To oil and gas producers, the area around Meeker, Colorado, is known as the Piceance Basin. Hunters, especially the estimated 40,000 elk and mule deer hunters who travel to the area every fall, know the Piceance (pronounced PEA-yonce) as the home territory of the nation's largest elk herd.
The Bureau of Land Management is working on a plan for 13,000 new gas wells in this famous hunting country, along with the networks of roads to service them. "All that infrastructure has an impact," says Vern Rholl, a BLM supervisor for the local White River Field Office. "All you used to have was an old two-track road out there. Now you've got a big gravel road with traffic on it."
ROAN PLATEAU, COLORADO
Moving south to the juniper deserts and high mesa country around Rifle, Colorado, energy development is in a kind of frenzy, with grids of roads and well pads being dug into the winter ranges of the Porcupine Creek elk herd, and along the flatlands falling away to the Rio Grande River.
On top of the Roan Plateau, a 9,000-foot oddity walled with 3,500-foot cliffs, the land is pure Colorado high country—trophy mule deer in the aspens, bugling elk, spruce-shaded creeks that hold the Colorado cutthroat trout. Energy companies have 72,000 acres of public land under lease here, with 335 coal-bed methane wells planned for the upper plateau, and another 1,652 for the lower section.
Keith Goddard, who operates Magnum Outfitters, guiding big-game and lion hunters on the Roan, says that the drilling would put him out of business, in addition to destroying one of the country's most unique places. "This is my heritage," he says, "and they have no right to take that away." Goddard is already worried about the effects of the drilling in the low elevations. "They say they will release their plan for the Roan Plateau, but they're already drilling. It's time to draw the line."
Wildlife officials in Colorado readily admit that they have little idea of how the energy boom is affecting wildlife. State agencies lack the power to change policy on federal lands. John Ellenberger, a retired big-game manager for the Colorado Division of Wildlife, told a reporter from the Denver Post in January, "When you start increasing drilling activity to the level we see today, there's going to be displacement; there's going to be indirect loss and direct loss. What's it going to look like in the end? Well, that's the $64,000 question, isn't it?"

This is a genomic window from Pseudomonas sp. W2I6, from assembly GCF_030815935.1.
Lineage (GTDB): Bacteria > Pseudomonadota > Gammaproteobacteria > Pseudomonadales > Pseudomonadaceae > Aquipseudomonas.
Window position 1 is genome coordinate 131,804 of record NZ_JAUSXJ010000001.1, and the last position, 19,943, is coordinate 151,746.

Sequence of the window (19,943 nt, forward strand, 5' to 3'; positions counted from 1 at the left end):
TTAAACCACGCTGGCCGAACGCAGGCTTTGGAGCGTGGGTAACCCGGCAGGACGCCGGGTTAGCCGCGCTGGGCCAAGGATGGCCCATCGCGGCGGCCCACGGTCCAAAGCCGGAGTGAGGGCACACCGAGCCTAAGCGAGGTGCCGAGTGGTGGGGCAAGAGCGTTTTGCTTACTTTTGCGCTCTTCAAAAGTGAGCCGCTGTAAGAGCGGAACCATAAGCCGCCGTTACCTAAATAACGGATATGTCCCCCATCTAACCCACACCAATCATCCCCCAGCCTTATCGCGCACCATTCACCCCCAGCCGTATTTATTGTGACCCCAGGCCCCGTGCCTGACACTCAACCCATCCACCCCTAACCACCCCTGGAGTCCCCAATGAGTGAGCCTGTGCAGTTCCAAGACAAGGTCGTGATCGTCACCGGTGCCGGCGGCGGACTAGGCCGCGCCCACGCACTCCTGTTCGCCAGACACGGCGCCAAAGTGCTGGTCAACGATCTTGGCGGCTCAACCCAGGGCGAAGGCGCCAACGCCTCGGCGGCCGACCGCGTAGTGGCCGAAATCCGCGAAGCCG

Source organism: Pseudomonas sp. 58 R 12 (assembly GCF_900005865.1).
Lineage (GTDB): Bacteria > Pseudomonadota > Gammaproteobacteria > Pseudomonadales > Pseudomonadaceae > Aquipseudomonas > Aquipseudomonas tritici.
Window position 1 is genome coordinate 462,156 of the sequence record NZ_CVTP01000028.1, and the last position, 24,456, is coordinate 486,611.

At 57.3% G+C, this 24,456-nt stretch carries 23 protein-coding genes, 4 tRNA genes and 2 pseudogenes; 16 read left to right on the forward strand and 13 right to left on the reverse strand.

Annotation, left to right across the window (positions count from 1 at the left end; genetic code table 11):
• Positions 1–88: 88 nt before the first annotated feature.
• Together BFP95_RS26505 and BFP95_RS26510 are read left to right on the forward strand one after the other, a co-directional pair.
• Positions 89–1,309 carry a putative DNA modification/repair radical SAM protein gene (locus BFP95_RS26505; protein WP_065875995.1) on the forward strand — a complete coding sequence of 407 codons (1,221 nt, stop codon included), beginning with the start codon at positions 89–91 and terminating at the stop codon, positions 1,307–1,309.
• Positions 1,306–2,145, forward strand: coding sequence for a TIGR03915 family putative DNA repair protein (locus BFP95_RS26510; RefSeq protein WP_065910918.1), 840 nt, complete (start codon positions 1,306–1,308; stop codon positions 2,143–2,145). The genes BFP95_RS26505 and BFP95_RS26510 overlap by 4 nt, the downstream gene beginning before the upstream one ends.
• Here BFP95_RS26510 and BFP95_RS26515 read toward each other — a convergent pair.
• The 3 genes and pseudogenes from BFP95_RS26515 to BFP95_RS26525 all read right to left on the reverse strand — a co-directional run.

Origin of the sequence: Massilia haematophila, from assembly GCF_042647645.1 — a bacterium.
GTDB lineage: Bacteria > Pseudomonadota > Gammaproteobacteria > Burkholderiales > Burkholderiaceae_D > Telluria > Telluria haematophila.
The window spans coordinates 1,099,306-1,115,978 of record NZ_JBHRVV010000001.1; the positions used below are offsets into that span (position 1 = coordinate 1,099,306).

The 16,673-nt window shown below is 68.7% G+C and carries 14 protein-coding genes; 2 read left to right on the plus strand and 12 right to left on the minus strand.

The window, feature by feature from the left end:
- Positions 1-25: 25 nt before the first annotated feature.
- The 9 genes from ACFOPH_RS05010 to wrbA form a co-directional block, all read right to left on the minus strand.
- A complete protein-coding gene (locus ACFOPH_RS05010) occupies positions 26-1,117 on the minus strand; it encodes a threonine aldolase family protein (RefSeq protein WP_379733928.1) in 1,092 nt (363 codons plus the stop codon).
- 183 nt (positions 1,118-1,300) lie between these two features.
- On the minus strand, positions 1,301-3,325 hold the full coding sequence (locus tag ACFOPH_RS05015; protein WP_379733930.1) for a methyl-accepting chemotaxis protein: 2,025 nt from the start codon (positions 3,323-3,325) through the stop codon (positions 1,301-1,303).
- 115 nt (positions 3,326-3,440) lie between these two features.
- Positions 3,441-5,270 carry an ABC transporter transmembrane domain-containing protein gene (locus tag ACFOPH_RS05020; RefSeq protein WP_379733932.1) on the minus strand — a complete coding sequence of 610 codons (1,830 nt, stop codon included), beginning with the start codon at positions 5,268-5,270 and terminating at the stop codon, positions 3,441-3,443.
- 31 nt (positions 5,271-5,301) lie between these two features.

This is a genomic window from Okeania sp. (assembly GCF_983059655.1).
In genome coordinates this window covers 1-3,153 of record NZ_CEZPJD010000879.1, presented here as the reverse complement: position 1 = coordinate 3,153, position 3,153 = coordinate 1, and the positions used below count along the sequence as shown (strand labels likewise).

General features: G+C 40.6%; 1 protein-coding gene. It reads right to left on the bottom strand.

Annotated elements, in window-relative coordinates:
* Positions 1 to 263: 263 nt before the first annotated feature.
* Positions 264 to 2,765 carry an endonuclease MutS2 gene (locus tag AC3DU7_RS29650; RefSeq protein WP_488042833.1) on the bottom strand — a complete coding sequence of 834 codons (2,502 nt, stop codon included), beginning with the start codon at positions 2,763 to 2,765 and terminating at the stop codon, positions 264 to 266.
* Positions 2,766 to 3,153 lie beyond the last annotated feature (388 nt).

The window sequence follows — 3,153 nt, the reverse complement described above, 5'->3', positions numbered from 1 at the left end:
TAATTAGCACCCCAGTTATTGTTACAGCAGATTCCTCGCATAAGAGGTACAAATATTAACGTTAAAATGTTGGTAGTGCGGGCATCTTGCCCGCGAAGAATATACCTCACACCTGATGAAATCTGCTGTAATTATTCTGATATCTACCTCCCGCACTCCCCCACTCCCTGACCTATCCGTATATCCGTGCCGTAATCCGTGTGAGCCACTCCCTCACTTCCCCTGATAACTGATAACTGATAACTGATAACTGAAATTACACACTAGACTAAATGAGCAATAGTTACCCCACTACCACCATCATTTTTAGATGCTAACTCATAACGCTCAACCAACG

GREEN RIVER VALLEY, WYOMING
Biologists here are answering that very question. Studies released this winter show that energy development around Pinedale has resulted in a 46 percent decline in mule deer on the critical winter range known as the Pinedale Anticline (locally called "the Mesa"), where as many as 6,000 deer once wintered. There are 516 miles of new roads constructed on the anticline, with half the fields developed. A total of 3,100 wells are proposed south of Pinedale, with 1,065 wells currently in operation.
In an ongoing study that has been in place for four years—funded in large part by the energy industry—biologist Hall Sawyer tracked deer as roads and equipment spread through their winter range. "It is kind of ironic that industry is funding its own impact studies on big game," Sawyer said in an interview during the second year of the study, "but they know that we have to find out what we can expect, because we are just seeing the tip of the iceberg of energy development here."